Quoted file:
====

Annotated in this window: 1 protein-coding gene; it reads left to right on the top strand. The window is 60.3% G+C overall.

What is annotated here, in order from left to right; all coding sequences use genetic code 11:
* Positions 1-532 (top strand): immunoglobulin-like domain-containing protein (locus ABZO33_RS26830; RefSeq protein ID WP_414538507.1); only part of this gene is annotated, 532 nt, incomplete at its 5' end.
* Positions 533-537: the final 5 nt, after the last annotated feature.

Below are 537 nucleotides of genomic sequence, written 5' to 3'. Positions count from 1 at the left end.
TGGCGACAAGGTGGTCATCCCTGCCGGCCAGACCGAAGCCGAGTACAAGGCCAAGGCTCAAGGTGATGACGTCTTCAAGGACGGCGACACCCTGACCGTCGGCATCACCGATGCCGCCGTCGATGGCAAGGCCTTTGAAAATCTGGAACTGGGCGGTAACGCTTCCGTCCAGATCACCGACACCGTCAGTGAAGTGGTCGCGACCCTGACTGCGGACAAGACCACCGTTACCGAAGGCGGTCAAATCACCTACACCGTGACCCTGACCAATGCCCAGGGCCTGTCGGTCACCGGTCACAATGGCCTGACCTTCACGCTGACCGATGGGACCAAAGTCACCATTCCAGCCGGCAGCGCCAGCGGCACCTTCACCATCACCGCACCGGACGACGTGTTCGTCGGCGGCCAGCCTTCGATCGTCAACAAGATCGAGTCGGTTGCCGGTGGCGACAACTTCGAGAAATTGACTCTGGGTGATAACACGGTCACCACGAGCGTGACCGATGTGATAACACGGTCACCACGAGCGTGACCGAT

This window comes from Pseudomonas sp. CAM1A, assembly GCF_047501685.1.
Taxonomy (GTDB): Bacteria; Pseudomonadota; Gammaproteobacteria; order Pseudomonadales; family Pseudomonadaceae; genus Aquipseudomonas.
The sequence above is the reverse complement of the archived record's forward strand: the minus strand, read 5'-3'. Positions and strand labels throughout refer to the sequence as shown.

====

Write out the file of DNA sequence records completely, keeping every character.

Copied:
Annotated in this window: 1 protein-coding gene; it reads left to right on the top strand. The window is 60.3% G+C overall.

What is annotated here, in order from left to right; all coding sequences use genetic code 11:
* Positions 1-532 (top strand): immunoglobulin-like domain-containing protein (locus ABZO33_RS26830; RefSeq protein ID WP_414538507.1); only part of this gene is annotated, 532 nt, incomplete at its 5' end.
* Positions 533-537: the final 5 nt, after the last annotated feature.

Below are 537 nucleotides of genomic sequence, written 5' to 3'. Positions count from 1 at the left end.
TGGCGACAAGGTGGTCATCCCTGCCGGCCAGACCGAAGCCGAGTACAAGGCCAAGGCTCAAGGTGATGACGTCTTCAAGGACGGCGACACCCTGACCGTCGGCATCACCGATGCCGCCGTCGATGGCAAGGCCTTTGAAAATCTGGAACTGGGCGGTAACGCTTCCGTCCAGATCACCGACACCGTCAGTGAAGTGGTCGCGACCCTGACTGCGGACAAGACCACCGTTACCGAAGGCGGTCAAATCACCTACACCGTGACCCTGACCAATGCCCAGGGCCTGTCGGTCACCGGTCACAATGGCCTGACCTTCACGCTGACCGATGGGACCAAAGTCACCATTCCAGCCGGCAGCGCCAGCGGCACCTTCACCATCACCGCACCGGACGACGTGTTCGTCGGCGGCCAGCCTTCGATCGTCAACAAGATCGAGTCGGTTGCCGGTGGCGACAACTTCGAGAAATTGACTCTGGGTGATAACACGGTCACCACGAGCGTGACCGATGTGATAACACGGTCACCACGAGCGTGACCGAT

This window comes from Pseudomonas sp. CAM1A, assembly GCF_047501685.1.
Taxonomy (GTDB): Bacteria; Pseudomonadota; Gammaproteobacteria; order Pseudomonadales; family Pseudomonadaceae; genus Aquipseudomonas.
The sequence above is the reverse complement of the archived record's forward strand: the minus strand, read 5'-3'. Positions and strand labels throughout refer to the sequence as shown.